What Spiegelman was referring to is the contrast between Ware's drawing style, which is reminiscent of comics and magazine advertisements from the 1940s or earlier, and the written content of the comics. Kidd explains his own "discovery" of Ware in similar terms, pointing out the contrast in "Thrilling Adventure Stories" (an early Ware strip) between the superhero comic bookstyle characters and the personal, intimate subject matter. Ware's images evoke memories of comic strips such as "Krazy Kat" and "Gasoline Alley," popular favorites of the early twentieth century. But while at first glance the images and headlines seem to mimic the relentless cheerfulness of those older comics, Ware's text, which is often printed in tiny letters, is all about alienation, loss, petty cruelty, and moral emptiness. For example, one "advertisement" in The ACME Novelty Library offers "The Odor of Childhood … Just spray on sweaters, inside of arm, or just spritz into air for a fleeting remembrance of what's now long, long gone. Great for parties, feeling horrible and sad."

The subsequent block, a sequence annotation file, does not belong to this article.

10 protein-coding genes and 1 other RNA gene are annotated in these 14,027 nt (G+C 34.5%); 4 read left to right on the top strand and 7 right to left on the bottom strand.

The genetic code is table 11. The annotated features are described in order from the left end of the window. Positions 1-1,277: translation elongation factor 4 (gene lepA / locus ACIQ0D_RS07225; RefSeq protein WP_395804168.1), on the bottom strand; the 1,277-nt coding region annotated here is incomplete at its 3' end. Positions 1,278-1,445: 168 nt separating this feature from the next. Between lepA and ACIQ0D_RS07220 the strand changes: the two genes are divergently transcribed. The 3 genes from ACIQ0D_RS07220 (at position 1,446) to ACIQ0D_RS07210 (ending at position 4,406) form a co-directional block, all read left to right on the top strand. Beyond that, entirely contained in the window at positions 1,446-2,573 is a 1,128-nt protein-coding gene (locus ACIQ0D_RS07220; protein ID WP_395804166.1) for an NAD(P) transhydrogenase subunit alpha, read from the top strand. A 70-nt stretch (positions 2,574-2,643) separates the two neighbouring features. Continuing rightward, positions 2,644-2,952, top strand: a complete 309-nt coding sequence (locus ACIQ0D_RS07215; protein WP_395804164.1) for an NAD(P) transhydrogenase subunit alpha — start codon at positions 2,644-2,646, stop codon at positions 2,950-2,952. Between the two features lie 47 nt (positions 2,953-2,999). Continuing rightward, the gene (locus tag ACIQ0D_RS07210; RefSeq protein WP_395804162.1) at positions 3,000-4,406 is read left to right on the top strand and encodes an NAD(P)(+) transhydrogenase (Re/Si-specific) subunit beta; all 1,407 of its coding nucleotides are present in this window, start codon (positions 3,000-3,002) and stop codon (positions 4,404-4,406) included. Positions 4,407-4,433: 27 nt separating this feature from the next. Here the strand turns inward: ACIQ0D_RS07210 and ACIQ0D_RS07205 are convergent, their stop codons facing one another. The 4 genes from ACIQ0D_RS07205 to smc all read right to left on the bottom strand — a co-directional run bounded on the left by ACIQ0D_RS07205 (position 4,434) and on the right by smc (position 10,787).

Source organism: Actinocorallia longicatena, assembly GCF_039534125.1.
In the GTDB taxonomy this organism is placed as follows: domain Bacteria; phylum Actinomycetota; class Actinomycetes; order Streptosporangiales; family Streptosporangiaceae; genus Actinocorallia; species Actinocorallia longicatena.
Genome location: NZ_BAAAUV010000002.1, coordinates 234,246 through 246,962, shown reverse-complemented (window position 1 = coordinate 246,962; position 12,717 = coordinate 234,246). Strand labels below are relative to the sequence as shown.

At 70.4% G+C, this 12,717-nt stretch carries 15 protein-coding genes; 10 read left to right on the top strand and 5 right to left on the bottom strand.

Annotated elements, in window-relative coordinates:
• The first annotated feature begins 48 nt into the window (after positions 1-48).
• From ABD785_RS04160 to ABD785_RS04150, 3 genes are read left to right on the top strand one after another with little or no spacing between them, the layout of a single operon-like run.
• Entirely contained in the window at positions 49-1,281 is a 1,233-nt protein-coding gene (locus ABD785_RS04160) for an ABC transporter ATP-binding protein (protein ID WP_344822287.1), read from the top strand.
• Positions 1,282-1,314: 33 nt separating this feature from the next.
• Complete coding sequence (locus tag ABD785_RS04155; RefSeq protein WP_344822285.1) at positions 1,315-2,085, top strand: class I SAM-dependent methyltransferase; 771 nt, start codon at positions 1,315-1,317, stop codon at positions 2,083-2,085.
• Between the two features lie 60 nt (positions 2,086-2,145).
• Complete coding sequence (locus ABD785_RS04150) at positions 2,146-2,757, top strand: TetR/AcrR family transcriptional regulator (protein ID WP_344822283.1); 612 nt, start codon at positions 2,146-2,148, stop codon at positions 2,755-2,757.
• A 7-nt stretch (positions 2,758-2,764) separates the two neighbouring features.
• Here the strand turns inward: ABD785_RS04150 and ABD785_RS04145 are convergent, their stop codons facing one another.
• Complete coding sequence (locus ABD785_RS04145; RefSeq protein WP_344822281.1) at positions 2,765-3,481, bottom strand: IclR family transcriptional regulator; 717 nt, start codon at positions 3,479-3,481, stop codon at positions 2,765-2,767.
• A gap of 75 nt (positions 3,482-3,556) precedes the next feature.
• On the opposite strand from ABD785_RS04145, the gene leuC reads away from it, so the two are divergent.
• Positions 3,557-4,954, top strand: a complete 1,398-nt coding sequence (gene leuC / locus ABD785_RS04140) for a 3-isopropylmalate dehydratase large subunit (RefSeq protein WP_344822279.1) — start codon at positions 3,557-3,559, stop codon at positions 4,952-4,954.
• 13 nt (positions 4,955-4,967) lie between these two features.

Moves to Chicago
Ware lived in Austin, Texas, for three years after graduating, experimenting with his visual style and with the layout of panels on the page. Characters and ideas that emerged from this period were included in his comic strips "Rocket Sam," "Quimby the Mouse," and "Big Tex," published in a variety of magazines, but he also began work on ideas that would become Jimmy Corrigan: The Smartest Kid on Earth (2000). He moved to Chicago in 1993 and began creating comic strips for the underground journal New City. He produced a volume of The ACME Novelty Library roughly each year in the 1990s, and it became his main source of income. But he was also working on Jimmy Corrigan, the book that would break him out of the "underground" world of comics and into the mainstream.